Kenyans applying for passports could soon see a significant reduction in waiting times, with Parliament recommending a three-day turnaround for processing applications.

This initiative is part of a broader push by the National Assembly's Committee on National Administration and Internal Security to enhance accessibility and efficiency within the Directorate of Immigration and Citizen Services.

Narok West MP Gabriel Tongoyo affirmed the feasibility of the three-day timeline, stating, "With adequate resourcing, targeting a maximum of three days for applicants to be issued with passports is realistic."

He emphasized the importance of expanding the reach of immigration services, particularly by opening more offices across the country.

Currently, many Kenyans face long and expensive journeys to access the central office at Nyayo House or one of the eight regional immigration offices.

The Committee acknowledged the positive impact of recent reforms implemented by the Directorate.

Mandera East MP Hussein Abdirahman noted the significant reduction in queues at Nyayo House, attributing it to the reforms introduced by the Directorate of Immigration.

"We were used to seeing long queues of people at Nyayo House even after working hours," Abdirahman commented.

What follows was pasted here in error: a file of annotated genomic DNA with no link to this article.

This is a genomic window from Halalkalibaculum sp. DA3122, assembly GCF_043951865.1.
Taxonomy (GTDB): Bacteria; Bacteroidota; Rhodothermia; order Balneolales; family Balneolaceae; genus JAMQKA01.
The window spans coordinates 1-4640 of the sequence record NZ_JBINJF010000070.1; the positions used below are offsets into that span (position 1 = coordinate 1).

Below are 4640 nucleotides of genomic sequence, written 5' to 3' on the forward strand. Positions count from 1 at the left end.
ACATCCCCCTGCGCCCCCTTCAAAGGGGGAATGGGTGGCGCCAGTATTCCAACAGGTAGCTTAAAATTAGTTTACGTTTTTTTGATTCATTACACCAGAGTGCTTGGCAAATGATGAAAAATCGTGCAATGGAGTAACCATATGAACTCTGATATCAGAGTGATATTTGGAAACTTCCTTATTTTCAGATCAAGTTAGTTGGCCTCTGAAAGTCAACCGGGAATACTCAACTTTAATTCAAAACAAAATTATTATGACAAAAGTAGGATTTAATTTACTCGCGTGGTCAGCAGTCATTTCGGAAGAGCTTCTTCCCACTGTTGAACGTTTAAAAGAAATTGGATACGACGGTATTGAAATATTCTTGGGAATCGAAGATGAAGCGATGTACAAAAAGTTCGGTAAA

"But we note that nowadays, those scenes are gone."

This progress report came during the presentation of the State Department's budget estimates for the upcoming fiscal year.

While the requested budget of Sh15.873 billion was not fully met, Sh15.151 billion was allocated. This allocation prioritizes recurrent expenditure (Sh10.145 billion) while allocating Sh5.091 billion for development projects.

The presentation also highlighted the Department's success in clearing a backlog of approximately 700,000 passports.

This achievement, along with investments in equipment and technology, demonstrates the Directorate's commitment to improvement.

Immigration PS Julius Bitok attributed these advancements to Parliament's support and outlined specific reforms, including establishing additional banking halls, acquiring new printers, and increasing personnel.

"With Parliament’s support, we have dealt with the issue of passport backlog and instituted important reforms, including creating two banking halls, buying two printers, and increasing personnel," Bitok stated.

Looking ahead, PS Bitok requested additional funding to support the rollout of the new Maisha Card digital ID and its infrastructure, as well as the Shirika Plan, which aims to integrate refugees with host communities by moving them out of camps.

Previously, Interior Cabinet Secretary Kithure Kindiki and PS Bitok had proposed a maximum waiting time of seven days for passport applications.

The Parliament's current recommendation for a three-day turnaround signifies a heightened focus on improved efficiency for Kenyan citizens seeking passports.